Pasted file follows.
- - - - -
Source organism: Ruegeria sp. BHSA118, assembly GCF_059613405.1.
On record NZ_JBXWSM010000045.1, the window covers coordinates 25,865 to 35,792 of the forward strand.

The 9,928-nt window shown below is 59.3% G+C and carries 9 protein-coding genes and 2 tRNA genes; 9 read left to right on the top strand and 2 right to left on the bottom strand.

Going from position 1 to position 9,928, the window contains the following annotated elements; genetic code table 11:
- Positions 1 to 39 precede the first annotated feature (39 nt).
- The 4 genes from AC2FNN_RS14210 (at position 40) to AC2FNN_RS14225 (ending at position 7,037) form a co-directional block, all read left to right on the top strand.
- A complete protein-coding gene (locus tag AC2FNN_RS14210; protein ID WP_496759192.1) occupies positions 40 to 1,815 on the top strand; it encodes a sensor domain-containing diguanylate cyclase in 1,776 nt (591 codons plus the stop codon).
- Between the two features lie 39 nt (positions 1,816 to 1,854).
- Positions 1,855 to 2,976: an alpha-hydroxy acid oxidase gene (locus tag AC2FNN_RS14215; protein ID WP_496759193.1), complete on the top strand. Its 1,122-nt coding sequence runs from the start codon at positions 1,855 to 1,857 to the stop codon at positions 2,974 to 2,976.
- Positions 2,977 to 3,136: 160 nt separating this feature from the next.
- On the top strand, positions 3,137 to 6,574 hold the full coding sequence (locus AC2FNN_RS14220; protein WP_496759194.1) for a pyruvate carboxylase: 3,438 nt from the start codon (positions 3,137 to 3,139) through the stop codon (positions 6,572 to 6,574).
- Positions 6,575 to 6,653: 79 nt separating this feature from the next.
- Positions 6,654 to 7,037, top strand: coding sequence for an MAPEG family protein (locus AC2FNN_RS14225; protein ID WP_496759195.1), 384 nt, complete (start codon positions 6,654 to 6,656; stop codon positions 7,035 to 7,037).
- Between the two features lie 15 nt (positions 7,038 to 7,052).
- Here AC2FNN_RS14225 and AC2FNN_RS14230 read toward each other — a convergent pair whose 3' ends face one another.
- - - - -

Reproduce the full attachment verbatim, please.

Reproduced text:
Source organism: Ruegeria sp. BHSA118, assembly GCF_059613405.1.
On record NZ_JBXWSM010000045.1, the window covers coordinates 25,865 to 35,792 of the forward strand.

The 9,928-nt window shown below is 59.3% G+C and carries 9 protein-coding genes and 2 tRNA genes; 9 read left to right on the top strand and 2 right to left on the bottom strand.

Going from position 1 to position 9,928, the window contains the following annotated elements; genetic code table 11:
- Positions 1 to 39 precede the first annotated feature (39 nt).
- The 4 genes from AC2FNN_RS14210 (at position 40) to AC2FNN_RS14225 (ending at position 7,037) form a co-directional block, all read left to right on the top strand.
- A complete protein-coding gene (locus tag AC2FNN_RS14210; protein ID WP_496759192.1) occupies positions 40 to 1,815 on the top strand; it encodes a sensor domain-containing diguanylate cyclase in 1,776 nt (591 codons plus the stop codon).
- Between the two features lie 39 nt (positions 1,816 to 1,854).
- Positions 1,855 to 2,976: an alpha-hydroxy acid oxidase gene (locus tag AC2FNN_RS14215; protein ID WP_496759193.1), complete on the top strand. Its 1,122-nt coding sequence runs from the start codon at positions 1,855 to 1,857 to the stop codon at positions 2,974 to 2,976.
- Positions 2,977 to 3,136: 160 nt separating this feature from the next.
- On the top strand, positions 3,137 to 6,574 hold the full coding sequence (locus AC2FNN_RS14220; protein WP_496759194.1) for a pyruvate carboxylase: 3,438 nt from the start codon (positions 3,137 to 3,139) through the stop codon (positions 6,572 to 6,574).
- Positions 6,575 to 6,653: 79 nt separating this feature from the next.
- Positions 6,654 to 7,037, top strand: coding sequence for an MAPEG family protein (locus AC2FNN_RS14225; protein ID WP_496759195.1), 384 nt, complete (start codon positions 6,654 to 6,656; stop codon positions 7,035 to 7,037).
- Between the two features lie 15 nt (positions 7,038 to 7,052).
- Here AC2FNN_RS14225 and AC2FNN_RS14230 read toward each other — a convergent pair whose 3' ends face one another.